Analog Man’s Mike Piera posts photos of smashed King Of Tone copy as a warning to counterfeit pedal manufactures

Maybe just stick to the four-year waiting list.

UPDATE (3 November 2021): Guitar.com reached out to Piera, who gave us some extra information about the origins of the photo and the cloned pedal. See the updated article below. Additionally, the original headline of this article incorrectly stated that the pedal in the photograph had been destroyed by US customs – this has been corrected. The pedal was destroyed by a customer, however, Analog Man has now given its information to the US Customs and Border Protection e-Recordation Program, meaning infringing pedals will be seized upon entry.

Analog Man’s Mike Piera has shared some images on social media of a destroyed copy of his King Of Tone overdrive pedal, stating that a similar fate awaits other clones that try to enter the US.

Taking to Instagram, Piera captioned a series of photos: “US customs will now be doing this to the fake pedals coming in from China, sorry dude. #analogman #counterfeit.” In order, the photos showed the Instagram account of 68 Pedals, a Chinese pedal company, and two photos that showed a pedal enclosure – one that looks pretty similar to that of an Analog Man King Of Tone – being progressively destroyed by a customer. These photos look to be from screenshots of Instagram’s direct message feature, presumably being sent to 68 Pedals.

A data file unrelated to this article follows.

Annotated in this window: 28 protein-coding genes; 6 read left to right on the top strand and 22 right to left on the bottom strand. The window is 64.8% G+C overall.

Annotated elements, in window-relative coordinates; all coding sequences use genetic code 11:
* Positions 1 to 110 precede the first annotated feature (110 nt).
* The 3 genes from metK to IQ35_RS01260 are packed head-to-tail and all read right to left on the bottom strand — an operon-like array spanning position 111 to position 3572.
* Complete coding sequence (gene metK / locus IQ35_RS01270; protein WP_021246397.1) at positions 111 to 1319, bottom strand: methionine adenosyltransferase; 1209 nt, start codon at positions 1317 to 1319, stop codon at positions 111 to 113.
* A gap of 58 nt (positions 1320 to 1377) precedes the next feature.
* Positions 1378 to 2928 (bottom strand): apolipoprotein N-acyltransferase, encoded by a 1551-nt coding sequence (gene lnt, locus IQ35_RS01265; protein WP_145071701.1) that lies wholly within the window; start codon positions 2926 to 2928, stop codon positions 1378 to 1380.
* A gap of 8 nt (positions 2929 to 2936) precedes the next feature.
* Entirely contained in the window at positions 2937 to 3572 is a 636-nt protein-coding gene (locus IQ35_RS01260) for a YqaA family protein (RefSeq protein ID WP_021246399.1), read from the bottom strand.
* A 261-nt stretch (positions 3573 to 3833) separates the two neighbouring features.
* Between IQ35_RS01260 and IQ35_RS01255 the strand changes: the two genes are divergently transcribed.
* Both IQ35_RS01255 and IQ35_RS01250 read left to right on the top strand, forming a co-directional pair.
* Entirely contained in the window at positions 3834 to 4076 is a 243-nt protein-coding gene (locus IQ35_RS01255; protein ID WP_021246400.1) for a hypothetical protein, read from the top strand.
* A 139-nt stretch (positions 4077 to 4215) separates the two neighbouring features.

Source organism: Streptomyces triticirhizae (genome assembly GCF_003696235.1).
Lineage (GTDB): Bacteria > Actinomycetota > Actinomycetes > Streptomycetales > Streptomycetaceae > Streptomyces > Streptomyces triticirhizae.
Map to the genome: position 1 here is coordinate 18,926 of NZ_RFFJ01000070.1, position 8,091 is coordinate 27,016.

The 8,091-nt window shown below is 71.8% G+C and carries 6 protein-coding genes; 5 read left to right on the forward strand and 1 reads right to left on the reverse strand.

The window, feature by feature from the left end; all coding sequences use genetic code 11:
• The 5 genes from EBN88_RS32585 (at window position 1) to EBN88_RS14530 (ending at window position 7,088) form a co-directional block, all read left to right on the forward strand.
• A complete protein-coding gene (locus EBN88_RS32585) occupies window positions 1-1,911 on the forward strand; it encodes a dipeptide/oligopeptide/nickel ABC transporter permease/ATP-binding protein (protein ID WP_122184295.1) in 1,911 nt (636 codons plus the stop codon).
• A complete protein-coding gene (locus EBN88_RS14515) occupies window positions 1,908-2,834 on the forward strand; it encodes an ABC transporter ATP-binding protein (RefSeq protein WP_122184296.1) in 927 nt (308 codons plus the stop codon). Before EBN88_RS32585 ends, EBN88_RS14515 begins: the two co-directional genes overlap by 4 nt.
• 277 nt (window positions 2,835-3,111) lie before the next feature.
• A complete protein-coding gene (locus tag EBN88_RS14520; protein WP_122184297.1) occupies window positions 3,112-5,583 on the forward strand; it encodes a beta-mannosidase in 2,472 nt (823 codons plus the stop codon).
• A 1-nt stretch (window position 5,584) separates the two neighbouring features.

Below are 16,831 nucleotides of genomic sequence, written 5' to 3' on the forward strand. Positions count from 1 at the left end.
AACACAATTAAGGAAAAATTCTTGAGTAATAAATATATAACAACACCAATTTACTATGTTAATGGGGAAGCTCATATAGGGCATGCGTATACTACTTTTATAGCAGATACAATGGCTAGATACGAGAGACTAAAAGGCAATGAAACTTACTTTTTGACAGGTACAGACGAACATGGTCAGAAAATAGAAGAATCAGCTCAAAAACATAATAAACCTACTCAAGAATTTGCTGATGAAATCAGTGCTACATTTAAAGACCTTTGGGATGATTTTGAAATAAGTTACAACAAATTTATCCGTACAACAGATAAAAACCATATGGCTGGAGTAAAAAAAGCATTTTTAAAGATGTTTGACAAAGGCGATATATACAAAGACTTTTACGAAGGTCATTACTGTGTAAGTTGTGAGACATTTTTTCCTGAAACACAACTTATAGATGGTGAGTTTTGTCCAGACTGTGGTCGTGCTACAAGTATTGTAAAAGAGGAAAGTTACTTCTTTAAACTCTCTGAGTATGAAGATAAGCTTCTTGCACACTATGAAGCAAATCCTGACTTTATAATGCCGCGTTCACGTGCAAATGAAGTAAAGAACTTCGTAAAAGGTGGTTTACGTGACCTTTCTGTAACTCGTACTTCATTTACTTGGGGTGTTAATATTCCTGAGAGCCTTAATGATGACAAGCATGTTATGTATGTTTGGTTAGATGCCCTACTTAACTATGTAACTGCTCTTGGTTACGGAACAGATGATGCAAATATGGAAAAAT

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68 Pedals has made it no secret that it creates a clone of the King Of Tone, as you can see in the below Instagram post.

However, a pedal exactly like the above “King Of Clone” would likely not meet the same grisly fate as the one Piera showed being destroyed. When asked to clarify by a commenter if “all of” the cloned pedals would be destroyed, Piera clarified: “Anything with our trademark on it.”

Analog Man

Analog Man LLC currently owns the wordmark ANALOG.MAN. The circuits of arriving pedals are not what is infringing about these clones – in most cases, it is difficult to patent or trademark a circuit as simple as a guitar pedal, hence the thriving market for clones and sound-alikes. Instead, it is the enclosures that copy the Analog Man King Of Tone’s branding and design that are considered counterfeit.

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In response to Piera’s post, some commentators did note they had experience with pedal builders who advertised a bowdlerised version of their clones for their retailer listings, but would post out pedals with infringing artwork.

Guitar.com reached out to Piera to ascertain whether or not this was the case for the destroyed pedal in question. He confirmed: “The ad [for the cloned pedal] did not show our trademarks but when he got the pedal, it did have them.

“So he contacted me to make sure it was fake and then said he would destroy it because he didn’t feel right, and put it in another generic case.”

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